To help clarify these issues, we conducted an analysis of Val158Met effects roughly parallel to , using the more familiar Stroop paradigm, in a large sample of both patients with schizophrenia and healthy controls. We (i) challenged participants by utilizing a cognitive assay that manipulated the level of required cognitive control within the same task, and (ii) examined whether Met carriers would display a performance advantage only when the cognitive control requirement was low, and Val carriers would perform better when the demand for cognitive control was increased.
Sixty-seven patients with a DSM-IV diagnosis of schizophrenia or schizoaffective disorder and 168 healthy volunteers participated (see Table Table1).1). Our protocol was approved by an Institutional Review Board, and all participants gave written informed consent, in accordance with the Helsinki Declaration.
As part of the NIMH Sibling Study , all participants completed a neuropsychological test battery to determine cognitive functioning. Additionally, a behavioral Stroop task was presented via a computer monitor that required rapid and accurate responding by pressing buttons labeled "red" (right button) or "green" (left button) to the words "green" and "red" that appeared one at a time. The level of task demands was manipulated by presenting either congruent or incongruent test items (e.g., "green" written in green ink, versus "green" written in red ink), and by either keeping the cue - and thus task - demands constant during portions of the task (i.e., responding to the word or responding to ink color) or switching the cue randomly in other portions, and thus introducing frequently shifting task demands.
Stimuli remained on the screen until a button was pushed, or for a maximum of 3000 msecs. Median reaction times (RTs) for correct trials were computed to control for outliers. Reaction time data was used for this analysis, as even in the most difficult switching condition participants were fairly accurate: patients' average = 89.75%, healthy volunteers' average = 94.04%. COMT Val158Met (rs4680) genotyping was performed on DNA obtained from B lymphoblast cell lines using the Taqman 5'-exonuclease assay as described previously . There were no significant genotype differences by age, gender, or WRAT-IQ in patients or healthy volunteers (All F's < 2.13, all p's > 0.13).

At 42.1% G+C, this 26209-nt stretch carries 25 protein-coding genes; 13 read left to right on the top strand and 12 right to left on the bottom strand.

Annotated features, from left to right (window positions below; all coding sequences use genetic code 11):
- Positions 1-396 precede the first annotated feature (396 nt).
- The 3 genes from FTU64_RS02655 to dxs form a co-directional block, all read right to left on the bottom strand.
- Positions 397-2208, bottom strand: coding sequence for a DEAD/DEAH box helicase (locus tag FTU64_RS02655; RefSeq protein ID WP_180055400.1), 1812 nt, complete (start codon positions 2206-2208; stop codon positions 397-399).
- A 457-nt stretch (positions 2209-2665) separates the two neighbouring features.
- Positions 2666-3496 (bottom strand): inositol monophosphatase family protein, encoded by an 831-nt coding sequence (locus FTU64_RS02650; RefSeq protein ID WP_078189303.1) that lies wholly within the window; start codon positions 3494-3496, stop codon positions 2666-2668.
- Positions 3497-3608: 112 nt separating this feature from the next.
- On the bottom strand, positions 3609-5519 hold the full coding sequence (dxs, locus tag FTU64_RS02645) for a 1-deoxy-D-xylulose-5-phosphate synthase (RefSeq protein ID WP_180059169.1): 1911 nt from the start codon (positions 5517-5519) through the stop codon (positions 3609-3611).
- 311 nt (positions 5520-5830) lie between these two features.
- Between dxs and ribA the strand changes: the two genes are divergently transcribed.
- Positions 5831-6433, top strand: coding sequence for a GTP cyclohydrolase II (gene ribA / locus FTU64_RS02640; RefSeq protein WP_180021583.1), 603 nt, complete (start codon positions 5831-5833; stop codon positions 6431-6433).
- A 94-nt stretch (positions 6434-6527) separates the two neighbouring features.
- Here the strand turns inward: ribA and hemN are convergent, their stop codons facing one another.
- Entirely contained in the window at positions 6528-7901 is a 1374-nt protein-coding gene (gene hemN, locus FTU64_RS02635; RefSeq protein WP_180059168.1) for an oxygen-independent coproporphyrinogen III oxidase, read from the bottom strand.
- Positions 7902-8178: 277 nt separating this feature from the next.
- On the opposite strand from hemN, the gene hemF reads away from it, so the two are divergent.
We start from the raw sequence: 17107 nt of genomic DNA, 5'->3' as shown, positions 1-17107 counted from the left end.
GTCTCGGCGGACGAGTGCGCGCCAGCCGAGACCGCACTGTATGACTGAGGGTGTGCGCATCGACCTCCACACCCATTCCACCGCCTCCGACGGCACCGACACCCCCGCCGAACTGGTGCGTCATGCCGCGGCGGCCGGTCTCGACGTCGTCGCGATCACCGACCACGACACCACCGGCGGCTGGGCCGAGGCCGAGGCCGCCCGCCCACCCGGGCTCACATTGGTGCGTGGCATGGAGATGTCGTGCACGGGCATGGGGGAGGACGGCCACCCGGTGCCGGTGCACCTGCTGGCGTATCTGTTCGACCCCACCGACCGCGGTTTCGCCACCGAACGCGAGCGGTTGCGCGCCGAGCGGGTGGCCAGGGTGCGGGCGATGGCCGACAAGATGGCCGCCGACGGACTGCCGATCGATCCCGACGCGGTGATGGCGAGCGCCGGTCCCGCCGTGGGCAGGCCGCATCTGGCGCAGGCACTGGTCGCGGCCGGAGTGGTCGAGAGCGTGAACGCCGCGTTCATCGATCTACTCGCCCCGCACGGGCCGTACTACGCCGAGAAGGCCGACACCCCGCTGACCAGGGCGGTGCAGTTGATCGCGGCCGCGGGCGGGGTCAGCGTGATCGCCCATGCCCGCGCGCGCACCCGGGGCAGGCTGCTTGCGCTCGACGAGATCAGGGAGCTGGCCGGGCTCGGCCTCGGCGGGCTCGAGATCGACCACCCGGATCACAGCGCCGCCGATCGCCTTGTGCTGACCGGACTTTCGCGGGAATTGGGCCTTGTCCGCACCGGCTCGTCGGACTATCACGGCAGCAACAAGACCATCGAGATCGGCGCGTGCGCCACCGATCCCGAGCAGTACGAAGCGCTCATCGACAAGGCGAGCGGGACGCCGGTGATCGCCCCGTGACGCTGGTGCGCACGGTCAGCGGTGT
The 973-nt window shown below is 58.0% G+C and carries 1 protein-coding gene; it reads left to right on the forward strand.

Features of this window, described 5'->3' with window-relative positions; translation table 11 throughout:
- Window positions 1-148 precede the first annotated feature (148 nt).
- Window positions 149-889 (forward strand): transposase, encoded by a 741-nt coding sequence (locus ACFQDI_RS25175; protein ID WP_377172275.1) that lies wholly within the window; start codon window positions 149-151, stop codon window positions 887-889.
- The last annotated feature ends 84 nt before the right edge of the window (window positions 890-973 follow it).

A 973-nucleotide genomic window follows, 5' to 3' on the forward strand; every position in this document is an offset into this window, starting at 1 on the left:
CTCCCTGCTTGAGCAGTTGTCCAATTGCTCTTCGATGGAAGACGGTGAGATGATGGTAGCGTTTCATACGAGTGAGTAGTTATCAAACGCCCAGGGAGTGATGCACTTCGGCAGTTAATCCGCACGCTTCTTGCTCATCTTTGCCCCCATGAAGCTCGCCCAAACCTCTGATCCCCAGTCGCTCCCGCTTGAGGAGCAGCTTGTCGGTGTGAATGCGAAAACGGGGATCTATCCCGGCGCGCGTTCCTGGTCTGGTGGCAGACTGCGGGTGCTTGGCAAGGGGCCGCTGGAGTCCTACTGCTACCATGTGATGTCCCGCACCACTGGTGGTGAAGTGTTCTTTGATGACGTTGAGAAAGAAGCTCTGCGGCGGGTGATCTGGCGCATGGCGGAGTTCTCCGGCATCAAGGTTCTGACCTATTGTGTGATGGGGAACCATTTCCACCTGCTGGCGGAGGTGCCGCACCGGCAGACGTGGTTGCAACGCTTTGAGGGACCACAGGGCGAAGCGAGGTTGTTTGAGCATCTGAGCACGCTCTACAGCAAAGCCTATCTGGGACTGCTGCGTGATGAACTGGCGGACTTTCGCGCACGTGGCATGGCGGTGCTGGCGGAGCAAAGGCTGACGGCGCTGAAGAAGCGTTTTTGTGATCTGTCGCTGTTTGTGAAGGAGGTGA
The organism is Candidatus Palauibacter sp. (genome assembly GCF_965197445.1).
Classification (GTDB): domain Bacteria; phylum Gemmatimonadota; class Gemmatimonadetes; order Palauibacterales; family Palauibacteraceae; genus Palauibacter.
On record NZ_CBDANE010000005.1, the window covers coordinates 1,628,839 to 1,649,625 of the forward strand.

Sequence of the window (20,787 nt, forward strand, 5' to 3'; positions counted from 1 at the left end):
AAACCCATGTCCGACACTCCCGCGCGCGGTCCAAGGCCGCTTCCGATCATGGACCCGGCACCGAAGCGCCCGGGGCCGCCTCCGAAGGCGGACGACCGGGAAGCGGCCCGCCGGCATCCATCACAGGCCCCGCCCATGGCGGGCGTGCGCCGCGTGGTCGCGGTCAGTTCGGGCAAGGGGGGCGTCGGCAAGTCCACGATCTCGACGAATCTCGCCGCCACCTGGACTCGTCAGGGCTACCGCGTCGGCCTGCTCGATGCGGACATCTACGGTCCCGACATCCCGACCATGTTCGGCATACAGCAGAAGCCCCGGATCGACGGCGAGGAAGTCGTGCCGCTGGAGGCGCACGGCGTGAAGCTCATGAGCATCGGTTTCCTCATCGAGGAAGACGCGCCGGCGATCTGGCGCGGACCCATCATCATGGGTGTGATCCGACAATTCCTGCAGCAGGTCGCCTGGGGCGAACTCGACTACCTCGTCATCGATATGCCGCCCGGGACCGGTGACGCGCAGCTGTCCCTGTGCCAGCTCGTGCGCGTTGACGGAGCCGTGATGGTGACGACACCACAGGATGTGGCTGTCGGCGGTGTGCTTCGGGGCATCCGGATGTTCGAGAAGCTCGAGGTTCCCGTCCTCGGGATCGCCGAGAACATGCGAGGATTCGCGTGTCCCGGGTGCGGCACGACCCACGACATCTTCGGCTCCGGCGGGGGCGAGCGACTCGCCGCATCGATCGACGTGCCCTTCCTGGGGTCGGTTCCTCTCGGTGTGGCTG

First, given the large element of automaticity in reading, and the simple but rapid mapping required between lexical-semantic aspects of the stimuli and response, we predicted the Met allele would be associated with superior performance when the demand for cognitive flexibility and/or control was low, namely simple reading of the words "green" and "red" (in black ink).
As expected, patients' performance was overall slower than controls (F(1,251) = 27.93, p < .0001), but qualitatively similar: In patients, there was a Met allele RT advantage (F(2,64) = 5.87, p = .004; effect size (Cohen's f) = .38 ) (see Figure Figure1).1). This Met advantage was also associated with general speed in participants with schizophrenia (F(2,63) = 4.77, p = 0.01; effect size (Cohen's f) = .33) on a composite of speeded neuropsychological tasks (Trails-A, Trails-B, and Digit-Symbol task from the WAIS-R, see  for details of composite speed measure), and is consistent in magnitude with a previous report of a Met allele advantage in patients with schizophrenia on these three neuropsychological tasks . In our controls there was a Met allele RT advantage (F(2,183) = 3.00, p = .05; effect size (Cohen's f) = .14) but this was not related to the general speed composite. Thus, as predicted, there was a Met advantage on the speed of response during a relatively undemanding facet of this task.
Second, we investigated whether the Met allele advantage would disappear once the task demands included a high control/flexibility component, as found with the reversal condition in . Within our reversal condition, which required responding to the color (red or green) of the opposite word (red or green), there was no effect of genotype on reaction time among patients (F(2,64) = 2.31, p = 0.11)(although the Val/Val patient group's average reaction time was slower than the Val/Met's, consistent with an overall Met advantage), or controls (F(2,183) = 0.7, p = 0.50) (see Figure Figure22).